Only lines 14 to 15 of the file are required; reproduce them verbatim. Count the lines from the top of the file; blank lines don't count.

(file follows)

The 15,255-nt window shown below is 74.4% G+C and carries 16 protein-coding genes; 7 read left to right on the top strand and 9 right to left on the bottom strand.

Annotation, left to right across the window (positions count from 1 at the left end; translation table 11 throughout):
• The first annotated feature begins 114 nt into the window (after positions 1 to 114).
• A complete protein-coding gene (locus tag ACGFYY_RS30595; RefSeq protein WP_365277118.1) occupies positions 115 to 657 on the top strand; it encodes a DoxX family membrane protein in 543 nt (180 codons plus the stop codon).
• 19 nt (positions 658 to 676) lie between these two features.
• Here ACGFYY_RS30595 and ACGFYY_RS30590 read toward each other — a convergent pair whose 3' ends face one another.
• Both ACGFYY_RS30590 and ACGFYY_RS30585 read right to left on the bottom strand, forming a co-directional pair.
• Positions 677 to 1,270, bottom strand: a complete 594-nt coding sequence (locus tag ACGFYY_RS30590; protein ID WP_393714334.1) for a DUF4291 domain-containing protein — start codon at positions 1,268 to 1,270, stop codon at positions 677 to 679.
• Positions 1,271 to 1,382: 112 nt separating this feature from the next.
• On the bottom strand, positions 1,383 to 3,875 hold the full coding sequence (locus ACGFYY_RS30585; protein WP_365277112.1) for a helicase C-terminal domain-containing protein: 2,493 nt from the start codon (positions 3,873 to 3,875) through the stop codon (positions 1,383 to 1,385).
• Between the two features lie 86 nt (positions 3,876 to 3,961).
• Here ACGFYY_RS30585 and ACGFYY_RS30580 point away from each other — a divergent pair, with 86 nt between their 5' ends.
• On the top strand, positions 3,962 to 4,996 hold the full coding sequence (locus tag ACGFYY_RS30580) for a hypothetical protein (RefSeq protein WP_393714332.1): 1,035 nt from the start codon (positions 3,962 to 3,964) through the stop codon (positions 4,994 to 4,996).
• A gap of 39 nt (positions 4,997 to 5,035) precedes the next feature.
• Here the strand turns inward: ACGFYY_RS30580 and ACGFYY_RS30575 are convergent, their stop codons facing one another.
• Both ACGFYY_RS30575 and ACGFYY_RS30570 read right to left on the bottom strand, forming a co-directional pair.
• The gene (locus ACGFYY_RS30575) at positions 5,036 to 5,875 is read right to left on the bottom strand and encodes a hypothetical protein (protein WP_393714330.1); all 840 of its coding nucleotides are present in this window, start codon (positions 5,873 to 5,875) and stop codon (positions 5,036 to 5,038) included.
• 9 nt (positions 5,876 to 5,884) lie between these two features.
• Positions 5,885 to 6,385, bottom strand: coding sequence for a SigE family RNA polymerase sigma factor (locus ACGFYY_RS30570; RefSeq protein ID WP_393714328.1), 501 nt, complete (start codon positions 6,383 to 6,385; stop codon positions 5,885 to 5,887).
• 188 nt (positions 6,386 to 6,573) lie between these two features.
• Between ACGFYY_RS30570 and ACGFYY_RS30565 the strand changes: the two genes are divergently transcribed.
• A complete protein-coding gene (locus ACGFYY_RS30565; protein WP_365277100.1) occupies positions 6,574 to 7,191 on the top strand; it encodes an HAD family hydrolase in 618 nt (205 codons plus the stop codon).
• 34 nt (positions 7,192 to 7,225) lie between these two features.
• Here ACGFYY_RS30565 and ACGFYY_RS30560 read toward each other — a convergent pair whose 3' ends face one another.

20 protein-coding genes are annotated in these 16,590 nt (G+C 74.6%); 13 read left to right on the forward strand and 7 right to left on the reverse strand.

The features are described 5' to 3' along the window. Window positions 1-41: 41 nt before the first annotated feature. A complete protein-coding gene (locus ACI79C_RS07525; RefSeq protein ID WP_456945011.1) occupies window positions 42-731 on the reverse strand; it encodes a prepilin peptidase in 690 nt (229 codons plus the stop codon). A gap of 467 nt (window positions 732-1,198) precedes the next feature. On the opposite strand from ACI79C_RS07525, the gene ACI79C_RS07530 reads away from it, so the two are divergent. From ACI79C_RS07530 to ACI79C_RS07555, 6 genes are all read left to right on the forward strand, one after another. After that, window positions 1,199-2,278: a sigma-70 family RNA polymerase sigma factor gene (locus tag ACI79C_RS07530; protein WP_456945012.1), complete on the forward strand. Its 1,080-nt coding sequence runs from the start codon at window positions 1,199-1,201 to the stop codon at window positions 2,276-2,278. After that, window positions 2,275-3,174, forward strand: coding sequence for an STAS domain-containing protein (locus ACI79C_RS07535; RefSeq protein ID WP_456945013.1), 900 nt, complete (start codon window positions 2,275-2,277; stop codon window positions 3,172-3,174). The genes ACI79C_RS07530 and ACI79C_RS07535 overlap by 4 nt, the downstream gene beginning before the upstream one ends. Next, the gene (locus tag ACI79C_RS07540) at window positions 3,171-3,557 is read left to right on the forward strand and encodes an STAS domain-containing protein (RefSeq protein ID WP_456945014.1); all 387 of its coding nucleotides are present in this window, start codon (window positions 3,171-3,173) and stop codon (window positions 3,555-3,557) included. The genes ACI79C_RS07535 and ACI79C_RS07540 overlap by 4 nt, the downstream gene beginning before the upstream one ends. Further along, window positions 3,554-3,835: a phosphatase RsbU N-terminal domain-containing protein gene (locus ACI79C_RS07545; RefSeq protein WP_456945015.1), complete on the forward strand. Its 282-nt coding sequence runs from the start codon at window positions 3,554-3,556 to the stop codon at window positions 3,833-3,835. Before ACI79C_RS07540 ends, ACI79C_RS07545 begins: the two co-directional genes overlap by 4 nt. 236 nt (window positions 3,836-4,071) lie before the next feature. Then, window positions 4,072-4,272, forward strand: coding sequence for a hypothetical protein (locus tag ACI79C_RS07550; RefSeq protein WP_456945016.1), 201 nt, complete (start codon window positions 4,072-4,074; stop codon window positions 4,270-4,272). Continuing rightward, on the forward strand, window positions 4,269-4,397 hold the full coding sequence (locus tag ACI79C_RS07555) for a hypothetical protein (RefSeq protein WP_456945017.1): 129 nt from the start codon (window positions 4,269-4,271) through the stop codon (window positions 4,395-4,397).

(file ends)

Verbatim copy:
• A gap of 39 nt (positions 4,997 to 5,035) precedes the next feature.
• Here the strand turns inward: ACGFYY_RS30580 and ACGFYY_RS30575 are convergent, their stop codons facing one another.